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It was a hard act to follow, and I'm afraid Smetana's Vltava from Ma Vlast, the only Czech piece on offer, really was an anticlimax. The music, like the river it depicts, swelled dramatically in places but one was struck more by artifice than emotional power. And, although I suspect very few of the audience would concur, on the basis of their final ovation, I felt something similar with Ravel's erotic romp, Daphnis and Chloe. It's a piece I've known and enjoyed for over thirty years; the first time I heard it, on the radio, I was quite overwhelmed. Yet here in the concert hall, though it was well enough played, that famous 'tingle factor' just wasn't quite there; this despite some ravishing playing from the principal flautist.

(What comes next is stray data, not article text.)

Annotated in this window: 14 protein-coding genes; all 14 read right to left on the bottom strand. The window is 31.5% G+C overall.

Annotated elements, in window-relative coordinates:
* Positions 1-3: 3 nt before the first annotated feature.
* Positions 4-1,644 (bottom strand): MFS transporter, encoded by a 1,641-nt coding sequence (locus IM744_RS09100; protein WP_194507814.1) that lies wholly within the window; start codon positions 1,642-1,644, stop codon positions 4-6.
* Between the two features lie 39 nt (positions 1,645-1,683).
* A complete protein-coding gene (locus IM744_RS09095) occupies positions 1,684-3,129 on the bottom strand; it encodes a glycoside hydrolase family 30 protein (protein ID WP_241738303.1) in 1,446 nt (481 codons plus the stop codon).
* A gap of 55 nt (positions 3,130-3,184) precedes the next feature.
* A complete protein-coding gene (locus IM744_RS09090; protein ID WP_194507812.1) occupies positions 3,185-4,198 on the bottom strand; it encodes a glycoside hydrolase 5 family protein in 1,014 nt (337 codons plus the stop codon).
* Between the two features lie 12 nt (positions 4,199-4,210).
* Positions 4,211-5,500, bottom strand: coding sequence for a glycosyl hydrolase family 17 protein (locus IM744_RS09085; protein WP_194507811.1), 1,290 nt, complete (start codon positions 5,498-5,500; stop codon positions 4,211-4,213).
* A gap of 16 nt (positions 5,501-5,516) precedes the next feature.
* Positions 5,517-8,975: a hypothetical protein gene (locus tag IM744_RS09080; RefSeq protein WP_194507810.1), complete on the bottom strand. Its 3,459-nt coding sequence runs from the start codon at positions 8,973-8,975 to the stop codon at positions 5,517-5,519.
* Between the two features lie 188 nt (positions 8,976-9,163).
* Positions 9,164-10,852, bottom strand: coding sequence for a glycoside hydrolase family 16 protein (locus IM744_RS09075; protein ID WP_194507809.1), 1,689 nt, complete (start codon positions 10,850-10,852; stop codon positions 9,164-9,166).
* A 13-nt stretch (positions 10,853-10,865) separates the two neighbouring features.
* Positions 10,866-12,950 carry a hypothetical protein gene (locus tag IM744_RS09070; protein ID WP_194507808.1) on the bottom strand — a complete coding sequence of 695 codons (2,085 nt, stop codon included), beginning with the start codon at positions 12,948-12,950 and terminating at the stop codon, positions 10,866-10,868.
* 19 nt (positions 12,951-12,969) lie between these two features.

As I say, the audience was of a different mind. We had a Slavonic dance as a brief encore, and even before the applause had ended, the orchestra members were picking up their instruments and heading off the stage. Very few of them were smiling. Had they not enjoyed their evening? Were they making a point, as hard-working professionals? Or should I close my eyes when I'm at a concert, and just listen? Never mind the conductor's style, the soloist's dress sense, the dour expressions of the players. But, in my stubborn, curmudgeonly way, I believe there should be a communication between the performers on the stage and the people listening which includes visual nuances. Otherwise we may as well stay at home and listen to a CD.

Even as I write this, part of me feels I'm being mean and unreasonable but, in the end, it's that old 'gut feeling' which counts. And, on that basis -- apart from the Prokofiev my verdict is still, in the language of the American fairground: 'Close, but no cigar!'

Copyright © 25 May 2004 Rex Harley, Cardiff UK


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